Wondering where to get an Alzheimer's blood test? Currently, three brands are commercially available in the U.S. Here’s a quick look at where to get them and how much they cost.
The gold-standard methods for diagnosing Alzheimer’s disease are lumbar punctures and PET brain scans. But these methods can be uncomfortable — not to mention expensive and hard to access. Thus, there is a great deal of research being done into easier, more accessible diagnostics — including blood tests.
Blood tests and computerized cognitive tests provide a proxy of amyloid levels in the brain, are quicker to administer, and may allow for more people to be screened for the disease. As of September 2022, there are three commercially available Alzheimer’s blood tests for U.S. citizens, though only one of them may be covered by private insurance. At the moment, none of them are covered by the Centers for Medicare & Medicaid Services.
Blood tests for Alzheimer’s
PrecivityADTM by C2N Diagnostics
This is one of the first commercially available blood tests designed to measure the ratio of two forms of beta-amyloid proteins called Aβ42/40 in the blood as well as determine which form of the APOE gene you carry.
The APOE4 gene increases the risk of developing Alzheimer’s, though not for American Indians. A less common form called APOE2 may provide protection against developing Alzheimer’s. As early as last year, this blood test was used in large clinical trials to help screen for eligible participants. Another study conducted in collaboration with C2N Diagnostics found that Aβ42/40 performed equally well as a diagnostic in white people as well as in Black populations.
It is available across 49 states, the District of Columbia and Puerto Rico. The company is working toward obtaining certification to permit providing the test in New York. These tests can be ordered by clinicians directly from the company’s website.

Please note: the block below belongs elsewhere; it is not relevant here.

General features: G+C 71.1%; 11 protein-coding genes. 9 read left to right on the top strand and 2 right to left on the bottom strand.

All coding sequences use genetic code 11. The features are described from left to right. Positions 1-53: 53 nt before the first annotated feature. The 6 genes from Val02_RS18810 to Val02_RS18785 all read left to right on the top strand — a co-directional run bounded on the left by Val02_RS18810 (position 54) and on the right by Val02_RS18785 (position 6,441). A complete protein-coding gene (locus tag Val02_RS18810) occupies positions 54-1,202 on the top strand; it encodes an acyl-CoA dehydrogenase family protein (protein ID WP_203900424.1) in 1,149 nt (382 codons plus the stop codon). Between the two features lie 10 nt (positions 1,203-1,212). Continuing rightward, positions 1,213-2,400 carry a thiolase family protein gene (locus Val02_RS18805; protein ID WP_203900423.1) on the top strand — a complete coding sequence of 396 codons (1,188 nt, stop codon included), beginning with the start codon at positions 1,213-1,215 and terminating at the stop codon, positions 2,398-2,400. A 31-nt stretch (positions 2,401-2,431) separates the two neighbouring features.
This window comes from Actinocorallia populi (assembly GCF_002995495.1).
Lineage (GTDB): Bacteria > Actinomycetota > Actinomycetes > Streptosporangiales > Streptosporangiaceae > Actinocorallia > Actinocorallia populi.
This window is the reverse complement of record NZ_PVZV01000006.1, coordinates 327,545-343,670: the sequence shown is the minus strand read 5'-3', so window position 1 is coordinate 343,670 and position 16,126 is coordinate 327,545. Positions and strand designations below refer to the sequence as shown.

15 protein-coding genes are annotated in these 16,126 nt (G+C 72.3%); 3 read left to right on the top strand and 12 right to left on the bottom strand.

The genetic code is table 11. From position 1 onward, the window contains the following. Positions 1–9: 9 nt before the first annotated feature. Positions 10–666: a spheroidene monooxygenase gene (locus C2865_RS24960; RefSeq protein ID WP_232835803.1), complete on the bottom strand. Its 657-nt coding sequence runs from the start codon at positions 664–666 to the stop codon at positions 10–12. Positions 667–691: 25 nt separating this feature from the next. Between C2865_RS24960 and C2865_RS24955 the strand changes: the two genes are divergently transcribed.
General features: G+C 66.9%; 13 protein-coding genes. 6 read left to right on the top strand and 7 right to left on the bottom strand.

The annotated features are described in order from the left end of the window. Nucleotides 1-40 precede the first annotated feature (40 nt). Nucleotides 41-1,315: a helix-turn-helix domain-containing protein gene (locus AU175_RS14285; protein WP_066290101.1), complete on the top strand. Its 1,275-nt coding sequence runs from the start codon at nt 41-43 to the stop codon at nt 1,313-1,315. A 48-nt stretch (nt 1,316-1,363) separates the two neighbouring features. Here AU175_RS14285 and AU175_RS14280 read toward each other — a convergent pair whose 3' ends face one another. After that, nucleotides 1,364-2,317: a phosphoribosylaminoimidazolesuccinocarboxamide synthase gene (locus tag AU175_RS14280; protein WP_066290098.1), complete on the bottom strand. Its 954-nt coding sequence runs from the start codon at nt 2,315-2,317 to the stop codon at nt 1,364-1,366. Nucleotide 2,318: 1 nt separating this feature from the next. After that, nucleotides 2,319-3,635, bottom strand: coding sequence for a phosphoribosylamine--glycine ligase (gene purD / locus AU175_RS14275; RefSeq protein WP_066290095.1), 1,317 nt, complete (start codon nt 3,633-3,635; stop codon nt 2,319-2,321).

Simoa p-Tau181 test by Quanterix
This blood test was publicly launched at the end of July 2022, providing a measurement of the levels of a protein called p-tau181 in the blood. Higher levels of this protein are linked to beta-amyloid pathology. But a 2022 study found that p-tau181 may be inaccurate as a diagnostic biomarker for Black people.
According to a spokesperson from Quanterix, the test is not currently covered by insurance, however, the company believes that there will be a strong rationale for coverage in the future.
The test can be ordered by a physician through the company’s website.
The spokesperson declined to provide a price for the test.
Quest-AD Detect by Quest Diagnostics
Like PrecivityADTM, this blood test measures the Aβ42/40 ratio in the blood. This test was launched onto the market in May 2022, at a price of $500. It can be ordered directly by your physician. Unlike the other tests, this diagnostic is covered by certain in-network health providers for many insurance health plans.
To test or not to test, that is the question
Blood tests will allow for more routine screening that could potentially spot the development of the disease faster.
An early diagnosis allows more time for people to adopt healthy lifestyle changes and more time for family and financial planning. Their diagnostic power is likely to improve in the future and could become more affordable or widely covered by private insurance and Medicare.
As scientists learn more about the disease and its risk factors, we could find better biomarkers for the disease.